Stories Driving the Week
As FinTechs Seek Payments System Keys, Here’s What to Consider
On May 5, 2021, the Federal Reserve issued for public comment a set of proposed guidelines intended to govern how Federal Reserve Banks would review and assess account applications by firms with novel charters.
The proposed guidelines are in part a reflection of the ongoing efforts by Big Tech and FinTech firms to engage in banking activities without being subject to bank regulation and supervision. Federal and state authorities have begun creating novel types of charters that permit various forms of lending, deposit-taking and payments activities, while avoiding most federal bank regulation and supervision (notably, the BHC Act). Once armed with novel charters, these firms will seek accounts at Federal Reserve Banks in order to, among other things, gain direct access to the Fed’s payment systems (i.e., without the requirement to partner with a regulated bank).
The key elements of the proposal are outlined here; however, serious policy questions remain unaddressed. BPI developed the following series of posts and analyses in an effort to address some of the complexities and implications that would be introduced by allowing nonbanks Fed accounts access.
Powell: Fed is ‘Looking Hard’ at Potential SLR Adaptations
The supplementary leverage ratio, a bank capital metric that treats all assets as equally risky, should be a backstop to risk-based capital requirements, Federal Reserve Chair Jerome Powell said at the press conference following this week’s FOMC meeting. “[B]ecause of this substantial increase in reserves, Treasuries, and other safe assets in the banking system, the SLR is rapidly ceasing to become—ceasing to be the intended backstop for our big firms that we want it to be,” Powell said. “So, we do think it’s appropriate to consider ways to adapt it to this new high-reserves environment, and we’re looking hard at the issue.” Powell said any central-bank actions will not erode the strength of bank capital requirements.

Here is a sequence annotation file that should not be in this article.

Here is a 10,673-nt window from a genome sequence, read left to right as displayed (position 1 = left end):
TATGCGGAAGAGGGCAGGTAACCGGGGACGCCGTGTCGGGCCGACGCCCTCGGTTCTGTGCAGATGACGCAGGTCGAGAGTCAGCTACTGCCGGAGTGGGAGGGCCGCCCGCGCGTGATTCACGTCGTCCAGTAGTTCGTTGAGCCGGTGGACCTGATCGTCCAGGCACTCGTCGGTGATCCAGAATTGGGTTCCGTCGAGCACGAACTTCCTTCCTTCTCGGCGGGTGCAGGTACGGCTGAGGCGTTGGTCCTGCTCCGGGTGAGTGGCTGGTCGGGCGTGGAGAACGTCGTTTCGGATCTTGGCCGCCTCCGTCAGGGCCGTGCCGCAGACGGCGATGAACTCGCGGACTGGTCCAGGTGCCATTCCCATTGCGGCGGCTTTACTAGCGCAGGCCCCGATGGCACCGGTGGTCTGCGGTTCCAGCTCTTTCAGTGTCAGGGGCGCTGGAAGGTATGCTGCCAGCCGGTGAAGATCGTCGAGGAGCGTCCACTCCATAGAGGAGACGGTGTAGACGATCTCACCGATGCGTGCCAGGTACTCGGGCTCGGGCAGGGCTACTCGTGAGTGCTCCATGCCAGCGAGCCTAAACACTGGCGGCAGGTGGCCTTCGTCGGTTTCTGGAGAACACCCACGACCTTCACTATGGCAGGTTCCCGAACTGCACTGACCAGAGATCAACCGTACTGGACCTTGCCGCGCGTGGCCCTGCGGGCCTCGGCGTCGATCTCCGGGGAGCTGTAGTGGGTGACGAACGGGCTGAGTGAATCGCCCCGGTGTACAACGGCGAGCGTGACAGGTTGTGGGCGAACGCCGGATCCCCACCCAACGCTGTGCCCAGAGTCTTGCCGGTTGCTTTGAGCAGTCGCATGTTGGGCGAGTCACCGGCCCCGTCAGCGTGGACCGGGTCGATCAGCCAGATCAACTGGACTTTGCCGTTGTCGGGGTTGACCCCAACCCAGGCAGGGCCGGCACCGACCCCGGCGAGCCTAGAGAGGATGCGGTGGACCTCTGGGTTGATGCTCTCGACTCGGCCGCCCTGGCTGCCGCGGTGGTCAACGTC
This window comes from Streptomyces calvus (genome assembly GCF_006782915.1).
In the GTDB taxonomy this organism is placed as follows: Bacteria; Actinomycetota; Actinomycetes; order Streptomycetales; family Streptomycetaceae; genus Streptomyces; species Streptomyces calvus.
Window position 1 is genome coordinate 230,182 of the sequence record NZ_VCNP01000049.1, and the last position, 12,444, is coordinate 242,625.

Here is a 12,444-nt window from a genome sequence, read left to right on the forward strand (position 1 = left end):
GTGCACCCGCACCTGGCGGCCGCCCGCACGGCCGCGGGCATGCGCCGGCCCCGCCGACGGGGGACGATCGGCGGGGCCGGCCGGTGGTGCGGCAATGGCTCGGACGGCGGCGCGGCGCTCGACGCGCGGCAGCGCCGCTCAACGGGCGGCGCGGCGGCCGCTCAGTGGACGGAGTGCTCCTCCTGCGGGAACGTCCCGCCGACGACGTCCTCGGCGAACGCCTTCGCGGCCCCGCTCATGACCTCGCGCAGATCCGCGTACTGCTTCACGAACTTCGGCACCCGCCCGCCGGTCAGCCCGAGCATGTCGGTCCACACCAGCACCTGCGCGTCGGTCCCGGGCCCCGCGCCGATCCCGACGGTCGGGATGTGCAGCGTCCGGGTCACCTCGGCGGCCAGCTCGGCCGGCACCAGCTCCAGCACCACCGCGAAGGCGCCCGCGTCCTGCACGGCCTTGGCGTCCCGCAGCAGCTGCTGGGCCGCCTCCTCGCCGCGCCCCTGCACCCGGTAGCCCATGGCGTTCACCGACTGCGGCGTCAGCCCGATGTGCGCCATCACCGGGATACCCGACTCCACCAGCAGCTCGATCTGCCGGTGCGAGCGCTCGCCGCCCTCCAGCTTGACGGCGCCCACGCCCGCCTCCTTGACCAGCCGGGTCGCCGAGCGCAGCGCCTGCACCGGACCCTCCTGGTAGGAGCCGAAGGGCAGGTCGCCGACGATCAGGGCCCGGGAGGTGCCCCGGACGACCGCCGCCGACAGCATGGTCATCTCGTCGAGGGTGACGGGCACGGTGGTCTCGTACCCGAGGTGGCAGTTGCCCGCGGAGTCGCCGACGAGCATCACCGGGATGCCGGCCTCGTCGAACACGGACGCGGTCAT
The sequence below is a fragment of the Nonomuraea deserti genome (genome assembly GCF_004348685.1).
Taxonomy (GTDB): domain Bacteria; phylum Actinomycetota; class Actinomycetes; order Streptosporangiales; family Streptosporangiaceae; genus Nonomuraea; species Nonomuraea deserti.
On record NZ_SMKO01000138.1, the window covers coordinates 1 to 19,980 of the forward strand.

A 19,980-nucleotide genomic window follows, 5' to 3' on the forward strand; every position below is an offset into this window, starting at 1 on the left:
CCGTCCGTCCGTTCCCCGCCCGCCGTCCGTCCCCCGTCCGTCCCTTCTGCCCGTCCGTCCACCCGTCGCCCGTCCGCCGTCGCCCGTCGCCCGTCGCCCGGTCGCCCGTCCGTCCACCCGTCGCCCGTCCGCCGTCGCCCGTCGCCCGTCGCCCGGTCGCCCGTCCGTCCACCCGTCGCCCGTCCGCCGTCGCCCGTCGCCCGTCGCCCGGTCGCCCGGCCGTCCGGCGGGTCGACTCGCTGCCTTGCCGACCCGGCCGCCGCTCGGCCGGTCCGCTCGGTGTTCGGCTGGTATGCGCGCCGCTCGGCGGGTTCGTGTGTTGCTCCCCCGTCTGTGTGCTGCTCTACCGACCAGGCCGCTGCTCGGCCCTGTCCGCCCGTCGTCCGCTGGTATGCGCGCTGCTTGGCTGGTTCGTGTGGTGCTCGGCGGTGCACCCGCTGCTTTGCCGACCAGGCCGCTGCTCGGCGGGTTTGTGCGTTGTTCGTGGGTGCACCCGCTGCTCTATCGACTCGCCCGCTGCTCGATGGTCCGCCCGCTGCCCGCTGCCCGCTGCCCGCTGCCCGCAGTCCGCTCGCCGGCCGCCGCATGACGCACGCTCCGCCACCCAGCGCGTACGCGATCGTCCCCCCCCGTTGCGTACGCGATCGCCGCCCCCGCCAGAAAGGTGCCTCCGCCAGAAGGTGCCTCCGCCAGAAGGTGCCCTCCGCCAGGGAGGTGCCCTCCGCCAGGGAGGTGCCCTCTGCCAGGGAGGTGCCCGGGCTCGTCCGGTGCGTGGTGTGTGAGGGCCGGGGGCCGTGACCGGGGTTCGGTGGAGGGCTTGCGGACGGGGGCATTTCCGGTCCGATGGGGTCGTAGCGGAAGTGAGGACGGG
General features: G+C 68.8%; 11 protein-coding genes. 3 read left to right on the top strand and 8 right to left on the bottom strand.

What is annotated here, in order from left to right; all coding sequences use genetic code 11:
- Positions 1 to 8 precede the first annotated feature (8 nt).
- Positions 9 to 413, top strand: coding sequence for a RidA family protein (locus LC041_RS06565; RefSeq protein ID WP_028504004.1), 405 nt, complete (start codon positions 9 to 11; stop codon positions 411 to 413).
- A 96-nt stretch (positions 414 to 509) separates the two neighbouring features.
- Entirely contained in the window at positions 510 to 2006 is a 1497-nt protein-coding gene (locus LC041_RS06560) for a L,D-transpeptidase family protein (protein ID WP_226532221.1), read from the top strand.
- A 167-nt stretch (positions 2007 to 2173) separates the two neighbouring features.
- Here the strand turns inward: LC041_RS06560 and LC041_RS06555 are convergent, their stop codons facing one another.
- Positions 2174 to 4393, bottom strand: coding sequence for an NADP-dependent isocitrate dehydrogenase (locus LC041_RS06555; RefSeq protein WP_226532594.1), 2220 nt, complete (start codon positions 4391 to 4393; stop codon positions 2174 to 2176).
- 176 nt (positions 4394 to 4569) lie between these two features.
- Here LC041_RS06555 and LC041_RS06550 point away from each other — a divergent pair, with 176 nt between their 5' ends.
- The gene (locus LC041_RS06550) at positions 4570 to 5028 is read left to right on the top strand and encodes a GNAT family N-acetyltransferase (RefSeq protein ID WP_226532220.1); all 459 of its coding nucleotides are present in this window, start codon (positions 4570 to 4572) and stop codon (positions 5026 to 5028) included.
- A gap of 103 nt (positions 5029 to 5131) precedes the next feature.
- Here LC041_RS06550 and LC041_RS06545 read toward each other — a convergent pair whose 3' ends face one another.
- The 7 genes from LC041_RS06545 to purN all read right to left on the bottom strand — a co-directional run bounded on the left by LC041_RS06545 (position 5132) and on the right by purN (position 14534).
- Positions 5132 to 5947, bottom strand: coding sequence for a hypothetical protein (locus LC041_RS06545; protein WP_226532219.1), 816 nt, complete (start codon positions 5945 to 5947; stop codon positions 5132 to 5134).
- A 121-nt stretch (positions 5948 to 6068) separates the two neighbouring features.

The measure is particularly binding for banks amid strong stimulus measures from the Fed and the Treasury – the Fed’s bond-buying efforts flood bank balance sheets with reserves, and they’re expected to continue increasing. BPI research has previously shown that a calibration that appeared reasonable back in 2014 when the enhanced or eSLR was adopted is now considerably tighter. The Fed announced in a March press release it is looking at ways to adapt the ratio to an environment of high reserve balances. Since the expiration of the SLR relief in March, banks have been pushing deposits to MMFs resulting in a persistent and record-level take-up at the Fed’s overnight RRP facility. This is not what the Fed intended when it created the facility back in 2014.
A Very Different Federal Reserve Funding Model
Most people never consider how the Federal Reserve is funded, or actually think of it as funded at all. But Federal Reserve funding has important consequences, and a quiet revolution in that funding has occurred over the past dozen years, a new BPI blog by Chief Economist Bill Nelson says. Whereas the Fed used to be funded almost entirely by currency, funding from banks is now nearly twice as important as currency, and funding from Treasury and foreign official institutions is considerable as well. Perhaps most revolutionary, beginning in April the Fed has relied on funding from money market mutual funds to finance its continued growth.